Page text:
Vice is bringing the first film from its U.K. studio to Cannes, introducing to buyers the new documentary “Time to Die,” which examines the underground assisted-dying movement. The film follows Dr. Nitschke, better known as “Dr. Death.”
“Time to Die” was filmed over four years and delves into the clandestine global network that illegally sources, buys, and sells assisted-dying methods. The film boasts unprecedented access to individuals seeking to end their lives and working with Nitschke, a pro-euthanasia campaigner. The feature shows his close relationship with members of his network seeking to acquire deadly drugs on the dark web.
The film comes as the island of Guernsey, a British dependency, is set to vote on whether to legalize such practices.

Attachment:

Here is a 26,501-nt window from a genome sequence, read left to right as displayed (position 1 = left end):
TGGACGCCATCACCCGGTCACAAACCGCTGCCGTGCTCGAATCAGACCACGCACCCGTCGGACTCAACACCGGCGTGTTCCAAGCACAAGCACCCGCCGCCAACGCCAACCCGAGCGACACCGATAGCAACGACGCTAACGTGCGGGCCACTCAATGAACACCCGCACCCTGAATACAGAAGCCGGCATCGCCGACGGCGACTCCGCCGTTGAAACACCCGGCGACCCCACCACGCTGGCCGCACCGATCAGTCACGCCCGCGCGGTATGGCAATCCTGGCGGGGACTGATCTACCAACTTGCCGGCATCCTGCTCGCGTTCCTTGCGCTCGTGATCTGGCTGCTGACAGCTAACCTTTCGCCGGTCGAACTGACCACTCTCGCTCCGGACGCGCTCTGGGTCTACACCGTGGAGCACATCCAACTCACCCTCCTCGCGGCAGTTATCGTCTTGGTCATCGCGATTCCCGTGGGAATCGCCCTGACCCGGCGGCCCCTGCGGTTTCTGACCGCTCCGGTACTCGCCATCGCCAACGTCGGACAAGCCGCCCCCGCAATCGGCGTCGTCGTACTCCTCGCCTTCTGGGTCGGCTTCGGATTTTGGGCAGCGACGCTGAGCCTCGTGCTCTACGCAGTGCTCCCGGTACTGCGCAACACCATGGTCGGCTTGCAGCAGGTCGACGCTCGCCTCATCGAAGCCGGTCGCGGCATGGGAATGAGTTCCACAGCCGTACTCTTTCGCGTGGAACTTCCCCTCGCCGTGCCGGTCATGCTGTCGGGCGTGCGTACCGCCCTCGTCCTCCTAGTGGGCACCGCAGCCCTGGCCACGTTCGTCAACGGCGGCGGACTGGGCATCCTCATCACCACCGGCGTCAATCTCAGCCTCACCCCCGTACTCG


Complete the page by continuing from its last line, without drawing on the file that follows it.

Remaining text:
The documentary is co-directed by Matt Shea and Yonni Usiskin. The latter is in Cannes talking to buyers about the project. “‘Time To Die’ is an unflinching insight into our complex relationship with mortality,” he said. “We’re incredibly proud of the caliber of filmmaking coming from our U.K. team, as we remain dedicated to providing a young, energized creative voice for platforms seeking stand-out content.”
Vice’s feature-documentary output from the U.S. includes “Jim & Andy: The Great Beyond,” about Jim Carrey’s portrayal of comedian Andy Kaufman in the 1999 biopic “Man on the Moon.” The U.K. studio produces content for the Viceland channel and has recently won its first third-party TV orders. It is making “The Satanic Verses: 30 Years On,” a documentary about the impact of Salman Rushdie’s controversial novel, for the BBC. It also made “Britain’s Cocaine Epidemic” for Viacom’s Channel 5.
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